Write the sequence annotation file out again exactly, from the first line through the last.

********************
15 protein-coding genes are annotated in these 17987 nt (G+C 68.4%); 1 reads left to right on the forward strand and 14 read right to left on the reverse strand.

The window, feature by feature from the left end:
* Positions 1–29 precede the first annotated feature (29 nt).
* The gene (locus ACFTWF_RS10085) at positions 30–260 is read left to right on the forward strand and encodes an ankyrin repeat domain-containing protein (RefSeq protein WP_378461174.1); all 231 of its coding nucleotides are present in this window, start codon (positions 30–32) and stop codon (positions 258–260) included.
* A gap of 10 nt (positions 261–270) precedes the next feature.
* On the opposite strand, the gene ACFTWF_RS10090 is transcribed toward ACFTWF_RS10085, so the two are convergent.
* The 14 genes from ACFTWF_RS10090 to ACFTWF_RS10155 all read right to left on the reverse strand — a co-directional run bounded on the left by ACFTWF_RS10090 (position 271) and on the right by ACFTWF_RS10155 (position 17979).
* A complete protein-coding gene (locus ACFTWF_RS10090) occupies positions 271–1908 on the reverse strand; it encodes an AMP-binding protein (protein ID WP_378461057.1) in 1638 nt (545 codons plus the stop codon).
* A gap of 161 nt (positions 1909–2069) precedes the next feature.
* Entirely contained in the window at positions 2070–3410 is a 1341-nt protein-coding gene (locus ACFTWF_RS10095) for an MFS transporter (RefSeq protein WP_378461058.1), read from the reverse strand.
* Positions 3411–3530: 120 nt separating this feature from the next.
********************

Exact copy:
15 protein-coding genes are annotated in these 17987 nt (G+C 68.4%); 1 reads left to right on the forward strand and 14 read right to left on the reverse strand.

The window, feature by feature from the left end:
* Positions 1–29 precede the first annotated feature (29 nt).
* The gene (locus ACFTWF_RS10085) at positions 30–260 is read left to right on the forward strand and encodes an ankyrin repeat domain-containing protein (RefSeq protein WP_378461174.1); all 231 of its coding nucleotides are present in this window, start codon (positions 30–32) and stop codon (positions 258–260) included.
* A gap of 10 nt (positions 261–270) precedes the next feature.
* On the opposite strand, the gene ACFTWF_RS10090 is transcribed toward ACFTWF_RS10085, so the two are convergent.
* The 14 genes from ACFTWF_RS10090 to ACFTWF_RS10155 all read right to left on the reverse strand — a co-directional run bounded on the left by ACFTWF_RS10090 (position 271) and on the right by ACFTWF_RS10155 (position 17979).
* A complete protein-coding gene (locus ACFTWF_RS10090) occupies positions 271–1908 on the reverse strand; it encodes an AMP-binding protein (protein ID WP_378461057.1) in 1638 nt (545 codons plus the stop codon).
* A gap of 161 nt (positions 1909–2069) precedes the next feature.
* Entirely contained in the window at positions 2070–3410 is a 1341-nt protein-coding gene (locus ACFTWF_RS10095) for an MFS transporter (RefSeq protein WP_378461058.1), read from the reverse strand.
* Positions 3411–3530: 120 nt separating this feature from the next.